Locals investigate the fossils at The Bendricks beach.
Locals investigate the fossils at The Bendricks beach.

Dinosaur footprint site near Barry damaged by looters

Beach has seen a swarm of visitors since the recent ‘internationally important’ discovery

LOOTERS and vandals have damaged “several areas” of a beach near Barry since the discovery of a fossilised dinosaur footprint.

The “internationally important” dinosaur footprint was discovered by a four-year-old girl at the Bendricks, a stretch of coastline between Barry and Sully, last week.

But at the weekend souvenir hunters with sledgehammers and crowbars descended on the site – designated as one of Special Scientific Interest – and damaged the area.

“We’ve been made aware of a number of reports of anti-social behaviour this weekend, following the news of a new dinosaur footprint being discovered at a beach in south Wales,” said a statement from Natural Resources Wales.

Around 50 people visited the site over the weekend and most left no trace. However, some were seen attempting to remove rocks from the beach with sledgehammers and crowbars.

Unfortunately, this has damaged rocks in several areas of the beach.

Notably, a 3m2 platform of solid rock was levered up from the coastline before being broken up and dumped onto the beach.

Freshly-smashed rocks and rock faces with hammer marks were found across the site.

“I’m absolutely shocked and appalled,” said Rowena Hughes from Barry. “Bendricks Beach has always been a hidden gem, known only to the locals.

“It’s sad to think that they have survived millions of years untouched, then thanks to the recent publicity, people think it’s okay to take a souvenir causing irreparable damage.”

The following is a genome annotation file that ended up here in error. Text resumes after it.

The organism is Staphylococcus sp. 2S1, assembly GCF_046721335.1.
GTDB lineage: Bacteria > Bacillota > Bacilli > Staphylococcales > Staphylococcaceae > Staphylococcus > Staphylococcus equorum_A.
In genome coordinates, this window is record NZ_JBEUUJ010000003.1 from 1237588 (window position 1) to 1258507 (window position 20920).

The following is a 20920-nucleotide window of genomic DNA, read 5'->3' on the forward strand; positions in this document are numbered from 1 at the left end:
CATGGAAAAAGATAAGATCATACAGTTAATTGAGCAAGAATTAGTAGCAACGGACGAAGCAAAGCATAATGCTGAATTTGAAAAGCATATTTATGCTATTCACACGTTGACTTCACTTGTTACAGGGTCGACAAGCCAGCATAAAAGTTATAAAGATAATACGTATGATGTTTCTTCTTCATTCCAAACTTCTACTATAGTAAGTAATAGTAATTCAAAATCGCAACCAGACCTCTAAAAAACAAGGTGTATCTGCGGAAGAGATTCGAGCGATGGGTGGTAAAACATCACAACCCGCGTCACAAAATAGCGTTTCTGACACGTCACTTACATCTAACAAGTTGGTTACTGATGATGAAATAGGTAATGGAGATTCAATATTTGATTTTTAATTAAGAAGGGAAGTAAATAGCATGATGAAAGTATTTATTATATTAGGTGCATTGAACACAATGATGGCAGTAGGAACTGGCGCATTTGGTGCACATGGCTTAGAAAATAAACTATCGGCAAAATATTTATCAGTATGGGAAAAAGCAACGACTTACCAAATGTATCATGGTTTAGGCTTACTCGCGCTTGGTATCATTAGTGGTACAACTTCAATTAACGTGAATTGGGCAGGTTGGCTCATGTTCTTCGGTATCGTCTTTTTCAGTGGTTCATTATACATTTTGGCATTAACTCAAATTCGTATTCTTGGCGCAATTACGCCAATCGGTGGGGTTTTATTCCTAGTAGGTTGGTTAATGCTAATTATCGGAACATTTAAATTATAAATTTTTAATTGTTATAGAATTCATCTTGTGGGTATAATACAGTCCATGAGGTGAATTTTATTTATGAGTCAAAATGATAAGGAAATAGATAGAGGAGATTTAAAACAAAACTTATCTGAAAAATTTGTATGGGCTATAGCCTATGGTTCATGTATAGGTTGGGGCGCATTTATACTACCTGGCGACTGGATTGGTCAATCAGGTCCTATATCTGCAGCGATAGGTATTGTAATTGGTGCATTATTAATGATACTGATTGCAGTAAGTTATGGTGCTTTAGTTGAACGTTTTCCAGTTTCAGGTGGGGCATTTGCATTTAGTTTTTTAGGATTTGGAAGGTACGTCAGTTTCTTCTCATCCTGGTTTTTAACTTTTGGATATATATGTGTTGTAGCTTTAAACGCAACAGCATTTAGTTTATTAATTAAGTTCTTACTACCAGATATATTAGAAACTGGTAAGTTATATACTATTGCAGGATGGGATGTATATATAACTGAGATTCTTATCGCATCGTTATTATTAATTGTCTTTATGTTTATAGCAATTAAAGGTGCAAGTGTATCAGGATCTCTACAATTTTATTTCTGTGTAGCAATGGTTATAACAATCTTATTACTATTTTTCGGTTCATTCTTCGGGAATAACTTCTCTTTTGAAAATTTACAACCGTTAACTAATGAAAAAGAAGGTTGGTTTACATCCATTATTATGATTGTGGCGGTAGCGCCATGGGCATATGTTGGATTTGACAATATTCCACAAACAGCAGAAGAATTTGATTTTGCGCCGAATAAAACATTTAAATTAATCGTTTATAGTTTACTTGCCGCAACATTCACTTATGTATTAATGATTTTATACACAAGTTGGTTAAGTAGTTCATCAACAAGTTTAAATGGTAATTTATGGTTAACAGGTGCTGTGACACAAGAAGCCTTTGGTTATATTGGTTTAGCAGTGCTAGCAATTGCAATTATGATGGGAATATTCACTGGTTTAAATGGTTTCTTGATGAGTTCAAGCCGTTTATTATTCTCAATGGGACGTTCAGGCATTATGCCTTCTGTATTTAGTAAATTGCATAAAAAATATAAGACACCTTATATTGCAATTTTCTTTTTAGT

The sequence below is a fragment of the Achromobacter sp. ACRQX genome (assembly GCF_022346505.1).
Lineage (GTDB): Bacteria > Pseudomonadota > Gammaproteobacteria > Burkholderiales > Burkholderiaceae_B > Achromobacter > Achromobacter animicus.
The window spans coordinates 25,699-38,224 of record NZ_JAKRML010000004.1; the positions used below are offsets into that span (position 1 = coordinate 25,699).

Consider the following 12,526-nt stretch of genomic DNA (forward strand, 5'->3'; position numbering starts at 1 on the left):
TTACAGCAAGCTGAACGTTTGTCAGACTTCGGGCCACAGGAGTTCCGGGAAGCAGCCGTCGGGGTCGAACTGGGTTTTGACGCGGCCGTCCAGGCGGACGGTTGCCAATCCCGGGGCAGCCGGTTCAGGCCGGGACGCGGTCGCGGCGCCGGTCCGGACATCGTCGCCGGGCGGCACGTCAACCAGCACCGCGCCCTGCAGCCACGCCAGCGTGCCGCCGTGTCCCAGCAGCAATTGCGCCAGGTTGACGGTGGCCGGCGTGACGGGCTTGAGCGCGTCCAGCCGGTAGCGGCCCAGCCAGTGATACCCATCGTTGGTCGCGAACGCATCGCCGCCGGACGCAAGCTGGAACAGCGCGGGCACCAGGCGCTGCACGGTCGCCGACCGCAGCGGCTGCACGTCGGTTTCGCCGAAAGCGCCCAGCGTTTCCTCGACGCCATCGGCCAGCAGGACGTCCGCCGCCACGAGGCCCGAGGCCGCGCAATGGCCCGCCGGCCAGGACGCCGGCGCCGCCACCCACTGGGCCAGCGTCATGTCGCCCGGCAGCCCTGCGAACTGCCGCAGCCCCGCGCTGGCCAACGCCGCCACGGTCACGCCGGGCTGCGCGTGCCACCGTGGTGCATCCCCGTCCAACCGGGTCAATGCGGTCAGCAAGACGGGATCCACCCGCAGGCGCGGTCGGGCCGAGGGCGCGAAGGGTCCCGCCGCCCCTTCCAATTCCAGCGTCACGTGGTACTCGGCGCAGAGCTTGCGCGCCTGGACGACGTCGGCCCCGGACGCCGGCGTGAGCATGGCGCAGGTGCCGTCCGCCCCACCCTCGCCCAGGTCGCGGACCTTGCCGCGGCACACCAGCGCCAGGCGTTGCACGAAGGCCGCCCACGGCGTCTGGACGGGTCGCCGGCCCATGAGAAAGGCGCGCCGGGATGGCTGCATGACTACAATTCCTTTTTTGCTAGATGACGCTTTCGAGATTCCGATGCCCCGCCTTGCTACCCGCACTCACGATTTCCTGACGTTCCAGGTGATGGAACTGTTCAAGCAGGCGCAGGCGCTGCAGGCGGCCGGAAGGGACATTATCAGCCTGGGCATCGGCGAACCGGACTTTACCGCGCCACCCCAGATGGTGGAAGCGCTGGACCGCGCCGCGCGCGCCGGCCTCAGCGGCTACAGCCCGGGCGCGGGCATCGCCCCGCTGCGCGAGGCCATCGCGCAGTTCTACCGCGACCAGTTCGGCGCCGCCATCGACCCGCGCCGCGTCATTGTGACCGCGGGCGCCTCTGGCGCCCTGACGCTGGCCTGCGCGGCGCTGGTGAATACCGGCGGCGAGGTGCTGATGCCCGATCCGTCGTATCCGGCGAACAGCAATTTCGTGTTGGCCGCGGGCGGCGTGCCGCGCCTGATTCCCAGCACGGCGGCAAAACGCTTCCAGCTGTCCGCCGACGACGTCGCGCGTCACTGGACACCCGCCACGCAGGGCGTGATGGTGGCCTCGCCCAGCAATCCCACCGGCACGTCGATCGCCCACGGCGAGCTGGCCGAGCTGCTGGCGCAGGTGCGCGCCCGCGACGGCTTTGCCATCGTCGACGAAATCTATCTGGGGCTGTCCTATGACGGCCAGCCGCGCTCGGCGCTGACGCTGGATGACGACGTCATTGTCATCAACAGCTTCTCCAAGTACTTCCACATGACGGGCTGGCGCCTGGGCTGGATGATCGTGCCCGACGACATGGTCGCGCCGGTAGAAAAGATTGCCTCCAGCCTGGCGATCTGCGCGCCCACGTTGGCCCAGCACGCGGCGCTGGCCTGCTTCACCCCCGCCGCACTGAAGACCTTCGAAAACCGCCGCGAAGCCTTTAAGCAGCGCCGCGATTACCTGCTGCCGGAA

“It spoils it for everybody else,” said Becky Bates from Sully.

“People get excited when they see the news and get a bit overzealous. But it defeats the object of finding it.”

A dinosaur print at The Bendricks beach, near Barry.
A dinosaur print at The Bendricks beach, near Barry.

Although many dinosaur footprints remain in the area, the one found by four-year-old Lily Wilder has now been taken to the National Museum Wales for study.

“The dinosaur footprint is a spectacular find,” said Natural Resources Wales.

“We were pleased to grant permission to the owners the British Institute for Geological Conservation, to remove the fossil and gift it to the Amgueddfa Cymru – National Museum Wales, so that it can be preserved as a scientific and educational resource for future generations to enjoy.

“The site where the fossil was discovered is a Site of Special Scientific Interest which contains geological features that require careful site management in order to protect and preserve them.”

The beach is protected under the Wildlife and Country Act. That means it’s illegal to remove, damage or destroy rocks from the site without permission. This can lead to fines of up to £20,000.

Despite the appearance of looters, locals are pleased to see this incredible find getting international attention.

“What an amazing find for that little girl,” said Sarah Whitcombe-Hayes from Sully. “You’ll have that with you for the rest of your life. It’s good to see it stay local.”

According to current Welsh Government coronavirus guidelines, you should only visit the beach if you live locally.

  • If you see anybody attempting to remove rocks from The Bendricks please report it to the Natural Resources Wales incident hotline on 0300 065 3000.